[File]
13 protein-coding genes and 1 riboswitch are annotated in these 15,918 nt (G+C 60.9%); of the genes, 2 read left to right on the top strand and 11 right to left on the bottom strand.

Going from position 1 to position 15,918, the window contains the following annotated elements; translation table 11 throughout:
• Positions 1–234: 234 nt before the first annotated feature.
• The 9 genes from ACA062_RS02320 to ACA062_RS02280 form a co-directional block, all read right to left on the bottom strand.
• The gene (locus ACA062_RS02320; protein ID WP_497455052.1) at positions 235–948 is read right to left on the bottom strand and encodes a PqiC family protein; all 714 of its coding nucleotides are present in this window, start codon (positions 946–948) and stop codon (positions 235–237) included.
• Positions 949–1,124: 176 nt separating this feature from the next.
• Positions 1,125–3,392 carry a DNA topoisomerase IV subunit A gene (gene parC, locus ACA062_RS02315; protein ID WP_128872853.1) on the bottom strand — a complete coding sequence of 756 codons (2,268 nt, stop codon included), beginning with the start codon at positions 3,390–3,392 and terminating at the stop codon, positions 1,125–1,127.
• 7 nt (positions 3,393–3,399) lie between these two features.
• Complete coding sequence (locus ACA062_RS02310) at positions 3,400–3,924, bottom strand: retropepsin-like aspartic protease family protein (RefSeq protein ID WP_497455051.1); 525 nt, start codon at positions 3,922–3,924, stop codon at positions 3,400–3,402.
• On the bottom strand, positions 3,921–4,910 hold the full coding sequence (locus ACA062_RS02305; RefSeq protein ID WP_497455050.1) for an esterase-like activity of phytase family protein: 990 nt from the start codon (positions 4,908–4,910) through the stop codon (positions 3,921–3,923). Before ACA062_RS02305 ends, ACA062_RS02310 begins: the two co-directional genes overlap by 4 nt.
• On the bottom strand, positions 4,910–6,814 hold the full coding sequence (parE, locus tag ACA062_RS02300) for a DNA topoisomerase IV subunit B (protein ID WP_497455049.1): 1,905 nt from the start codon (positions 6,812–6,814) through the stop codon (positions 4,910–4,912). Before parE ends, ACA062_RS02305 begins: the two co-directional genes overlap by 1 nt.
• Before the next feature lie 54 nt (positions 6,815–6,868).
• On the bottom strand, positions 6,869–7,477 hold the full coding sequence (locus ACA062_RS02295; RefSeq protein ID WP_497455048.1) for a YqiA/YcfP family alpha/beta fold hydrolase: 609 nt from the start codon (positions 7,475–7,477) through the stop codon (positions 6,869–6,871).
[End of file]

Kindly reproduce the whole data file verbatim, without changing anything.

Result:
13 protein-coding genes and 1 riboswitch are annotated in these 15,918 nt (G+C 60.9%); of the genes, 2 read left to right on the top strand and 11 right to left on the bottom strand.

Going from position 1 to position 15,918, the window contains the following annotated elements; translation table 11 throughout:
• Positions 1–234: 234 nt before the first annotated feature.
• The 9 genes from ACA062_RS02320 to ACA062_RS02280 form a co-directional block, all read right to left on the bottom strand.
• The gene (locus ACA062_RS02320; protein ID WP_497455052.1) at positions 235–948 is read right to left on the bottom strand and encodes a PqiC family protein; all 714 of its coding nucleotides are present in this window, start codon (positions 946–948) and stop codon (positions 235–237) included.
• Positions 949–1,124: 176 nt separating this feature from the next.
• Positions 1,125–3,392 carry a DNA topoisomerase IV subunit A gene (gene parC, locus ACA062_RS02315; protein ID WP_128872853.1) on the bottom strand — a complete coding sequence of 756 codons (2,268 nt, stop codon included), beginning with the start codon at positions 3,390–3,392 and terminating at the stop codon, positions 1,125–1,127.
• 7 nt (positions 3,393–3,399) lie between these two features.
• Complete coding sequence (locus ACA062_RS02310) at positions 3,400–3,924, bottom strand: retropepsin-like aspartic protease family protein (RefSeq protein ID WP_497455051.1); 525 nt, start codon at positions 3,922–3,924, stop codon at positions 3,400–3,402.
• On the bottom strand, positions 3,921–4,910 hold the full coding sequence (locus ACA062_RS02305; RefSeq protein ID WP_497455050.1) for an esterase-like activity of phytase family protein: 990 nt from the start codon (positions 4,908–4,910) through the stop codon (positions 3,921–3,923). Before ACA062_RS02305 ends, ACA062_RS02310 begins: the two co-directional genes overlap by 4 nt.
• On the bottom strand, positions 4,910–6,814 hold the full coding sequence (parE, locus tag ACA062_RS02300) for a DNA topoisomerase IV subunit B (protein ID WP_497455049.1): 1,905 nt from the start codon (positions 6,812–6,814) through the stop codon (positions 4,910–4,912). Before parE ends, ACA062_RS02305 begins: the two co-directional genes overlap by 1 nt.
• Before the next feature lie 54 nt (positions 6,815–6,868).
• On the bottom strand, positions 6,869–7,477 hold the full coding sequence (locus ACA062_RS02295; RefSeq protein ID WP_497455048.1) for a YqiA/YcfP family alpha/beta fold hydrolase: 609 nt from the start codon (positions 7,475–7,477) through the stop codon (positions 6,869–6,871).